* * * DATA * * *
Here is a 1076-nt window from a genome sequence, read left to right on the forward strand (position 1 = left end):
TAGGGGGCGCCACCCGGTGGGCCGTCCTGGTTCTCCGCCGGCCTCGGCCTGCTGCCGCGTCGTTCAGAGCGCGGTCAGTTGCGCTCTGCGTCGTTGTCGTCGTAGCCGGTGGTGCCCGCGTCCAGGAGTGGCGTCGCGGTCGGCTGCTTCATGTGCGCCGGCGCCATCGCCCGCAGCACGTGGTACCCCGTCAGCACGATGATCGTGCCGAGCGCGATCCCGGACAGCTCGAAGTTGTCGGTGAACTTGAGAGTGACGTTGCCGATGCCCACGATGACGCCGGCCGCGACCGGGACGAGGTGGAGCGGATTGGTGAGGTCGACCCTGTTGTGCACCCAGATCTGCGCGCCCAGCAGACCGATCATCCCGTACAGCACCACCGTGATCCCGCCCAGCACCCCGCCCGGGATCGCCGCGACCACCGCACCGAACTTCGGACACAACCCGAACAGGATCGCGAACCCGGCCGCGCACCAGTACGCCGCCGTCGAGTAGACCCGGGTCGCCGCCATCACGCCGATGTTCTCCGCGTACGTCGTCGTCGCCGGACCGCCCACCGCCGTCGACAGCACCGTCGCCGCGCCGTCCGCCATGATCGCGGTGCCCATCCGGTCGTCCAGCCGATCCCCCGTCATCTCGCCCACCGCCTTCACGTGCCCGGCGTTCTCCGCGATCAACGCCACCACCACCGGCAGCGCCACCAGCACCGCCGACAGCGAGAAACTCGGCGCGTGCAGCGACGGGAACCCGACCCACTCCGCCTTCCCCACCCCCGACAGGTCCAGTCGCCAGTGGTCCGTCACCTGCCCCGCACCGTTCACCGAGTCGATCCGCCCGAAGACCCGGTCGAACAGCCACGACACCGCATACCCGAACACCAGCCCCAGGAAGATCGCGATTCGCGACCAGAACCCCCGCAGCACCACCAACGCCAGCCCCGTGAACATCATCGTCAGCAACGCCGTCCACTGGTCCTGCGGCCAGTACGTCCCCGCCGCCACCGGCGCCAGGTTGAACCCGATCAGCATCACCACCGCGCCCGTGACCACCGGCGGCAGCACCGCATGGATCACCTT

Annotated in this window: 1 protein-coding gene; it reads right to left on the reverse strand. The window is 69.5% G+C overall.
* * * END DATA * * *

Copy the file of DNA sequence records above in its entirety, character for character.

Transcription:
Here is a 1076-nt window from a genome sequence, read left to right on the forward strand (position 1 = left end):
TAGGGGGCGCCACCCGGTGGGCCGTCCTGGTTCTCCGCCGGCCTCGGCCTGCTGCCGCGTCGTTCAGAGCGCGGTCAGTTGCGCTCTGCGTCGTTGTCGTCGTAGCCGGTGGTGCCCGCGTCCAGGAGTGGCGTCGCGGTCGGCTGCTTCATGTGCGCCGGCGCCATCGCCCGCAGCACGTGGTACCCCGTCAGCACGATGATCGTGCCGAGCGCGATCCCGGACAGCTCGAAGTTGTCGGTGAACTTGAGAGTGACGTTGCCGATGCCCACGATGACGCCGGCCGCGACCGGGACGAGGTGGAGCGGATTGGTGAGGTCGACCCTGTTGTGCACCCAGATCTGCGCGCCCAGCAGACCGATCATCCCGTACAGCACCACCGTGATCCCGCCCAGCACCCCGCCCGGGATCGCCGCGACCACCGCACCGAACTTCGGACACAACCCGAACAGGATCGCGAACCCGGCCGCGCACCAGTACGCCGCCGTCGAGTAGACCCGGGTCGCCGCCATCACGCCGATGTTCTCCGCGTACGTCGTCGTCGCCGGACCGCCCACCGCCGTCGACAGCACCGTCGCCGCGCCGTCCGCCATGATCGCGGTGCCCATCCGGTCGTCCAGCCGATCCCCCGTCATCTCGCCCACCGCCTTCACGTGCCCGGCGTTCTCCGCGATCAACGCCACCACCACCGGCAGCGCCACCAGCACCGCCGACAGCGAGAAACTCGGCGCGTGCAGCGACGGGAACCCGACCCACTCCGCCTTCCCCACCCCCGACAGGTCCAGTCGCCAGTGGTCCGTCACCTGCCCCGCACCGTTCACCGAGTCGATCCGCCCGAAGACCCGGTCGAACAGCCACGACACCGCATACCCGAACACCAGCCCCAGGAAGATCGCGATTCGCGACCAGAACCCCCGCAGCACCACCAACGCCAGCCCCGTGAACATCATCGTCAGCAACGCCGTCCACTGGTCCTGCGGCCAGTACGTCCCCGCCGCCACCGGCGCCAGGTTGAACCCGATCAGCATCACCACCGCGCCCGTGACCACCGGCGGCAGCACCGCATGGATCACCTT

Annotated in this window: 1 protein-coding gene; it reads right to left on the reverse strand. The window is 69.5% G+C overall.